Doyne Phillips, Managing Editor for Southern Writers Magazine
You have heard it said, “I’m spread too thin, I’m running on empty, I’m burning my candle at both ends and the harder I work the farther behind I get”. We all have at one time or another come to the realization we are not performing to the best of our abilities. What can you do about this when it happens to you?
I have a friend that is a psychologist and he is always asking “How’s your day going?” If I ever speak negatively of my day he will say, “You know you have the right to start your day over. Begin again.” Since he first spoke those words to me I have indeed started my day, many days, over. It seems to give you a new attitude and greater expectations for the remainder of the day.
The same is true for our lives. I recently had a friend faced with a terminal illness. He was given a short amount of time to live and immediately gave up on life. 3 days later he was on top of the world and optimistic about his future. The change came after he began again. He sought other opinions and made connections with the world’s finest doctors specializing in his disease. The big difference was his priorities had changed. His objectives were narrowed down to what really matters. The 101 things he had been trying to accomplish had fallen away and he now had only a few major objectives in his life.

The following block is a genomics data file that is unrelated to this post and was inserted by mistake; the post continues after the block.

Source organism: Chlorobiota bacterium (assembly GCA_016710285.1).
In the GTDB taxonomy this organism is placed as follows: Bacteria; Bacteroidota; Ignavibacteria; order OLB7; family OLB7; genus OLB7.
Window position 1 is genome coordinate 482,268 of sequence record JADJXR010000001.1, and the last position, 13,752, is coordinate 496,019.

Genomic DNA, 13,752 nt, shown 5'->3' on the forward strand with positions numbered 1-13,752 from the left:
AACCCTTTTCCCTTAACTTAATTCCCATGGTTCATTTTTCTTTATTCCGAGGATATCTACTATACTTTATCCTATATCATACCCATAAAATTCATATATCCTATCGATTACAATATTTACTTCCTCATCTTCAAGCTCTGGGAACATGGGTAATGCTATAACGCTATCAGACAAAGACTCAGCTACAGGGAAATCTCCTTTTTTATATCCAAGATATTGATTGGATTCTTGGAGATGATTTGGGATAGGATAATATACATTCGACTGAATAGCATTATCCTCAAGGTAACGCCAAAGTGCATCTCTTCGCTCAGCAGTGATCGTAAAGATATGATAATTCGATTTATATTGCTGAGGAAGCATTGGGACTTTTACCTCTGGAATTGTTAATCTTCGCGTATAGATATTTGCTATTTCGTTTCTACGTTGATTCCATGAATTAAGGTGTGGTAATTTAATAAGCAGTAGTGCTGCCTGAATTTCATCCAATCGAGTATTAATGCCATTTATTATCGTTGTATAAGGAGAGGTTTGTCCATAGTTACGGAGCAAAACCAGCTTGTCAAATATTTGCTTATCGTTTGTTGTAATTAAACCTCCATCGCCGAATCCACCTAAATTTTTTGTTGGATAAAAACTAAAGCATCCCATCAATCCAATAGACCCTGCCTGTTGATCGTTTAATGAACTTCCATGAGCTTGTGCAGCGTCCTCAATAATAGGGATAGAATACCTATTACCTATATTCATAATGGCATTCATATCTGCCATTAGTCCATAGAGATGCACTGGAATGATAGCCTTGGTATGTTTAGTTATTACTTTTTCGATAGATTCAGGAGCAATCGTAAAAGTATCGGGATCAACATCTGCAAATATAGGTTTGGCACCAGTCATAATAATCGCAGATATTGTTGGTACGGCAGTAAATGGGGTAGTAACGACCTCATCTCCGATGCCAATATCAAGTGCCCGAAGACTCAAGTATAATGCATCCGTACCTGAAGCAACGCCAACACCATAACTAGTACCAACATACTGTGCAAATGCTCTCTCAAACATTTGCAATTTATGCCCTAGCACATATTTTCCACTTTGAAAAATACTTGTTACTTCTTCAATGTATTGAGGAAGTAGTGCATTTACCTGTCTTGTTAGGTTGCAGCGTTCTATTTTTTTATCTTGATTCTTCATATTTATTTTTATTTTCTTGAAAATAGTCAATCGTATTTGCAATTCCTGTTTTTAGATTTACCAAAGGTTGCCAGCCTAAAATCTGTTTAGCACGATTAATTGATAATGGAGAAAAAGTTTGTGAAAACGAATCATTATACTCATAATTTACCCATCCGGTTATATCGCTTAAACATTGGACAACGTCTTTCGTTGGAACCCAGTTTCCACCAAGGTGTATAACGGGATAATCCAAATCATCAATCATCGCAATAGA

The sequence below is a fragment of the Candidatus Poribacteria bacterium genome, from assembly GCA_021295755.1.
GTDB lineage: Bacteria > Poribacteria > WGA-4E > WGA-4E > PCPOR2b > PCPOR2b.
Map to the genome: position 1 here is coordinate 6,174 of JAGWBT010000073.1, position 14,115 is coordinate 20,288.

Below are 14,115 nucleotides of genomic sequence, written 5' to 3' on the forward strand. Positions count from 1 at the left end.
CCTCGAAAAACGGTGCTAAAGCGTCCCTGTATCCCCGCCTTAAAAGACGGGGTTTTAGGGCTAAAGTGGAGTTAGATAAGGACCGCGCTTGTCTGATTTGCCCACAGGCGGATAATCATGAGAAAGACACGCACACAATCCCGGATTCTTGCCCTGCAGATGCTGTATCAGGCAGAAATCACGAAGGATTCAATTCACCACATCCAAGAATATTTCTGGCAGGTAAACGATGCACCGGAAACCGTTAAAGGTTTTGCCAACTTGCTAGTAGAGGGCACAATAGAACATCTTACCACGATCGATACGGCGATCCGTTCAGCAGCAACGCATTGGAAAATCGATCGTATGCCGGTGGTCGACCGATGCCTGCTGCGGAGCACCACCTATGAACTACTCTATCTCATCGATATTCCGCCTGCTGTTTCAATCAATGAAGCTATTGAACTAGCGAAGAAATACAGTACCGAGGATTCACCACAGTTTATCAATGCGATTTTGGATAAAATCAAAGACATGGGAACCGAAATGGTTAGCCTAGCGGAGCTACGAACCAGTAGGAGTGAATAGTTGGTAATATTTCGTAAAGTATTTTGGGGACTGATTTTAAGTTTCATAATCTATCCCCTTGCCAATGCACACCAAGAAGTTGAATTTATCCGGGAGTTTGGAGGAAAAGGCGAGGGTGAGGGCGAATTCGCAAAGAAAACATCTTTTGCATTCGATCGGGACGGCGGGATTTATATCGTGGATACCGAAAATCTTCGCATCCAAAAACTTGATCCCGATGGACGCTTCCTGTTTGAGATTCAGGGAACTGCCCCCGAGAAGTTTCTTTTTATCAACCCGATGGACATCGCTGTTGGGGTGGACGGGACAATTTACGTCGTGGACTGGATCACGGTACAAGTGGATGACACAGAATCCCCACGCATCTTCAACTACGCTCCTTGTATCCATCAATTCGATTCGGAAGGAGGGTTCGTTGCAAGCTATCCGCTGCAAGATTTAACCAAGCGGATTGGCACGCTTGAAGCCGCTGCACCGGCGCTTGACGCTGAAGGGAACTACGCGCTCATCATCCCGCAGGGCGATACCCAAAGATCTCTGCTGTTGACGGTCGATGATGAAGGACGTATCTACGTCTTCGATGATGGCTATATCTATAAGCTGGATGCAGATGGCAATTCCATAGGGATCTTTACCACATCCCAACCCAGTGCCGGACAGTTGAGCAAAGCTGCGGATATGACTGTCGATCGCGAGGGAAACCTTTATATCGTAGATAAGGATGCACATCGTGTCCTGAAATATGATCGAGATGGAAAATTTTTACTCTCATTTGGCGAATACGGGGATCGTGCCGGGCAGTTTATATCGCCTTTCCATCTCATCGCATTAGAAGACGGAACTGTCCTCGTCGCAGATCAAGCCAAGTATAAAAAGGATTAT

I am familiar with this scenario. I and another family member experienced near death health issues. We came through not only healthy but focused on our priorities. Many things we were trying to do, people we were trying to please and objectives we were attempting to reach were no longer a priority. They have now been narrowed down to just a few.
Author Richard Koch said, “Few people take objectives really seriously. They put average effort into too many things, rather than superior thought and effort into a few important things. People who achieve the most are selective as well as determined.” As Koch stated a multitude of things can demand our best effort but with so many objectives only a few of us can do better than average. If we were to be more selective in our objectives and give them superior thought and effort we would achieve more.
I know we all have that mentality of wanting to do all and be all but we must consider, “Why not be more and do more with a few things?” It can be done as Koch says by being more selective and determined. If you seem frustrated or lacking in your results you may want to begin again and be more selective with your objectives. You have the right to start over and prioritize.